Maxwell Craven previously had a life behind the scenes at Derby Museum in various roles and is of course very well known to us as an author and historian of Derby and its buildings. He is a speaker of renown. He continues to write books – a new one out this month – and to fight on for the conservation of Derby’s historic buildings.


3rd November : ‘Recent work at Ticknall’

Speakers : Sue Brown and Janet Spavold

This talk by Sue and Janet will focus on the work of the Ticknall Archaeological Research Group and how the excavations and other work that has been carried out has added to the understanding of the village and the landscape.


10 November : 'New Light on Barlborough Hall'

Speaker : Pete Smith, FSA

Barlborough Hall in north-east Derbyshire was probably designed by England's best known Elizabethan architect, Robert Smythson. Since the 1930s Barlborough Hall has been used as a schooland it is rarely open to the public. Recently new documentary evidence has come to light which allows us to understand the architectural development of this important country house and its gardens in much more detail. This lecture will illustrate the building today and using early topographical views and architectural drawings will show how it has changed through the past 450 years. It will also explain what this new information tells us about the building's history and attempt to explain some of the new questions which have arisen as a consequence of this new information.


November 17th : ‘The Unknown Warrior’

Speaker : John Hastings Thompson

The project to build a working replica of a built classpassenger engine will be described. The project will come to fruition on the centenary of the end of the First World War.


8th. December. The DAS Xmas Social will be held at 7:30pm in St. Paul’s Church Hall, Chester Green, Derby DE1 3RT

Speaker to be advised.


FREE PUBLIC LECTURE at 7.30pm on Friday 05 January 2018 Room OL1, The University of Derby, Kedleston Road, Derby

Paintings Along The Wall

Lecturer : Dr David Breeze

In 1848 Henry Burdon Richardson produced over 40 paintings of Hadrian's Wall, many later used in the publications of John Collingwood Bruce, thereby becoming the iconic views of the frontier. The paintings depict the Wall at the very start of its modern life. The lecture will explore the creation of the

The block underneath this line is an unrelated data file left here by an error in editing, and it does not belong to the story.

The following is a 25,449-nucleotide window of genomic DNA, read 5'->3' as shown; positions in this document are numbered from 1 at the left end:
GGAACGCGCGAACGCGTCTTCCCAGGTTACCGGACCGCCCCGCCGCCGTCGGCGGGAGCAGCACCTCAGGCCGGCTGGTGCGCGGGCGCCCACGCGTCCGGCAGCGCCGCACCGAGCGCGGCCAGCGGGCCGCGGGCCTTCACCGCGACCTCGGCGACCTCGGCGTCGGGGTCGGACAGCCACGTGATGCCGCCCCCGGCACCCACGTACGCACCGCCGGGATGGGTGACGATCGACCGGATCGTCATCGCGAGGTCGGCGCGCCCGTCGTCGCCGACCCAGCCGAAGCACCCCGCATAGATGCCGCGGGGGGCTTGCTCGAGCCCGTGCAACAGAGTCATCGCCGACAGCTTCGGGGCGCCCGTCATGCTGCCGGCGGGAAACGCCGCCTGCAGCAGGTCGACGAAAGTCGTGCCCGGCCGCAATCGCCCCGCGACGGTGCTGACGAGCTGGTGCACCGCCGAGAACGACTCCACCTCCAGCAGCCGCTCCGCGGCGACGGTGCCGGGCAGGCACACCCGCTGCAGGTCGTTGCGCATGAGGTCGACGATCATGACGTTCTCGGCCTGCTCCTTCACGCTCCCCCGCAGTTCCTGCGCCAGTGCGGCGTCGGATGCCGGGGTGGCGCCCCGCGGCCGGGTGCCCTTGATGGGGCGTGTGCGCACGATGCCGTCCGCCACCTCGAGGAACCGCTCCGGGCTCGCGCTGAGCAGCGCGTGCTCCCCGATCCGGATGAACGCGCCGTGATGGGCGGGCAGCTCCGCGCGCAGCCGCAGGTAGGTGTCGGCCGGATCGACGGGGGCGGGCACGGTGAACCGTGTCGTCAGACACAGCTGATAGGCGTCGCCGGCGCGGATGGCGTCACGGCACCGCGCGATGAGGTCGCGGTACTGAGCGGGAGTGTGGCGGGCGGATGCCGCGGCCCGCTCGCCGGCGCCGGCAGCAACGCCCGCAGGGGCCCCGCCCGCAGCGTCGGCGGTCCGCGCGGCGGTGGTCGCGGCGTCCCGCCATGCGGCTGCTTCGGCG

paintings, what they tell us about Hadrian's Wall, their afterlife and the social background of the time.

David Breeze is the author of the basic text book on Hadrian's Wall, now in its 42nd year. He has also written on the Antonine Wall in Scotland, onRoman frontiers and on the Roman army. He was formerly Chairman of the International Congress of Roman Frontier Studies.


26th January : ‘Excavations at Chester Green, Derby’

Speaker : Paul Flintoff of Trent & Peak Archaeology

Paul will describe the recent excavations that took place at the southern end of the Darley Playing Fields in advance of the Flood Defence scheme work. The Trent & Peak team discovered evidence of internal streets or road surfaces and more items from day to day life of the settlement’s occupants.


2nd February : ‘Portable Antiquities Scheme’

Speaker : Alaistair Willis of Derby Museum

Alaistair Willis has been the Finds Liaison Officer for Derbyshire and Nottinghamshire since 2015.  He is based at Derby Museum. Items discovered by the public are wide and varied and include medieval gold jewellery, a Viking silver ingot and hoards of Roman coins. Alaistair will describe some of the finds and explain more about the work of the Portable Antiquities Scheme.